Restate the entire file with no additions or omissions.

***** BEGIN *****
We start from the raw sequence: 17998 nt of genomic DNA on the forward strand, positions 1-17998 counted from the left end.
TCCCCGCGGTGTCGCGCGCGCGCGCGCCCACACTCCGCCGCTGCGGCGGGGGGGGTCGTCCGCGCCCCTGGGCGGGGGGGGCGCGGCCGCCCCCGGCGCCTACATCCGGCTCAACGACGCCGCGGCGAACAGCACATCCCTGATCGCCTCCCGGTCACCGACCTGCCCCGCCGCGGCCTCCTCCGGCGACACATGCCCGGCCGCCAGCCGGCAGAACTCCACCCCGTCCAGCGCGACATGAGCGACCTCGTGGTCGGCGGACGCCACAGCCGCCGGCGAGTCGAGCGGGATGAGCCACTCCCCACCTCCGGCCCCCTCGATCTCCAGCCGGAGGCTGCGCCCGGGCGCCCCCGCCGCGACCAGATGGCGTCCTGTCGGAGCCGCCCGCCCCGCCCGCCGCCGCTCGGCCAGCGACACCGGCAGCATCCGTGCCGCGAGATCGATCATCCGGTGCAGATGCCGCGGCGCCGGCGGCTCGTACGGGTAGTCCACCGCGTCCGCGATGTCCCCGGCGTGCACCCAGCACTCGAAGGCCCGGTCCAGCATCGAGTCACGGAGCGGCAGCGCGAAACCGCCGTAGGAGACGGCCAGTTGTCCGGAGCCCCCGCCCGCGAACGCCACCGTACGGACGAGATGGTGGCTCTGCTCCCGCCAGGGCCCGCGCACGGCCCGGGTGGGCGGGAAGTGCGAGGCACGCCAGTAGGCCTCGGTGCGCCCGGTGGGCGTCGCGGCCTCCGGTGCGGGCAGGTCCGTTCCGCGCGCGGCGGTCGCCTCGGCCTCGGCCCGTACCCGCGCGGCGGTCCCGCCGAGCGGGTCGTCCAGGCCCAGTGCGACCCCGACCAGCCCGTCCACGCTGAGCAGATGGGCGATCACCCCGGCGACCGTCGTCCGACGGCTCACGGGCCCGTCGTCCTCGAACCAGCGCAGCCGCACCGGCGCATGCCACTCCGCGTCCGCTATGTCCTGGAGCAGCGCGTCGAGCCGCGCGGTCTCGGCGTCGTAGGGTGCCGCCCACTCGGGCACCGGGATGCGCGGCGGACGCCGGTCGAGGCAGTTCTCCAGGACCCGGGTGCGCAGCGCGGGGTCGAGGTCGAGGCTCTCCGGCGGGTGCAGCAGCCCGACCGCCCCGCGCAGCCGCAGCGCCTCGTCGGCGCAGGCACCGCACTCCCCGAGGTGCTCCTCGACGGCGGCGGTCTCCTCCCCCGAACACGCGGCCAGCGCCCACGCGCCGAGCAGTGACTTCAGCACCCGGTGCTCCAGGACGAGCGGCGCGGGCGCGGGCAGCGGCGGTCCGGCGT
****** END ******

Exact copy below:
We start from the raw sequence: 17998 nt of genomic DNA on the forward strand, positions 1-17998 counted from the left end.
TCCCCGCGGTGTCGCGCGCGCGCGCGCCCACACTCCGCCGCTGCGGCGGGGGGGGTCGTCCGCGCCCCTGGGCGGGGGGGGCGCGGCCGCCCCCGGCGCCTACATCCGGCTCAACGACGCCGCGGCGAACAGCACATCCCTGATCGCCTCCCGGTCACCGACCTGCCCCGCCGCGGCCTCCTCCGGCGACACATGCCCGGCCGCCAGCCGGCAGAACTCCACCCCGTCCAGCGCGACATGAGCGACCTCGTGGTCGGCGGACGCCACAGCCGCCGGCGAGTCGAGCGGGATGAGCCACTCCCCACCTCCGGCCCCCTCGATCTCCAGCCGGAGGCTGCGCCCGGGCGCCCCCGCCGCGACCAGATGGCGTCCTGTCGGAGCCGCCCGCCCCGCCCGCCGCCGCTCGGCCAGCGACACCGGCAGCATCCGTGCCGCGAGATCGATCATCCGGTGCAGATGCCGCGGCGCCGGCGGCTCGTACGGGTAGTCCACCGCGTCCGCGATGTCCCCGGCGTGCACCCAGCACTCGAAGGCCCGGTCCAGCATCGAGTCACGGAGCGGCAGCGCGAAACCGCCGTAGGAGACGGCCAGTTGTCCGGAGCCCCCGCCCGCGAACGCCACCGTACGGACGAGATGGTGGCTCTGCTCCCGCCAGGGCCCGCGCACGGCCCGGGTGGGCGGGAAGTGCGAGGCACGCCAGTAGGCCTCGGTGCGCCCGGTGGGCGTCGCGGCCTCCGGTGCGGGCAGGTCCGTTCCGCGCGCGGCGGTCGCCTCGGCCTCGGCCCGTACCCGCGCGGCGGTCCCGCCGAGCGGGTCGTCCAGGCCCAGTGCGACCCCGACCAGCCCGTCCACGCTGAGCAGATGGGCGATCACCCCGGCGACCGTCGTCCGACGGCTCACGGGCCCGTCGTCCTCGAACCAGCGCAGCCGCACCGGCGCATGCCACTCCGCGTCCGCTATGTCCTGGAGCAGCGCGTCGAGCCGCGCGGTCTCGGCGTCGTAGGGTGCCGCCCACTCGGGCACCGGGATGCGCGGCGGACGCCGGTCGAGGCAGTTCTCCAGGACCCGGGTGCGCAGCGCGGGGTCGAGGTCGAGGCTCTCCGGCGGGTGCAGCAGCCCGACCGCCCCGCGCAGCCGCAGCGCCTCGTCGGCGCAGGCACCGCACTCCCCGAGGTGCTCCTCGACGGCGGCGGTCTCCTCCCCCGAACACGCGGCCAGCGCCCACGCGCCGAGCAGTGACTTCAGCACCCGGTGCTCCAGGACGAGCGGCGCGGGCGCGGGCAGCGGCGGTCCGGCGT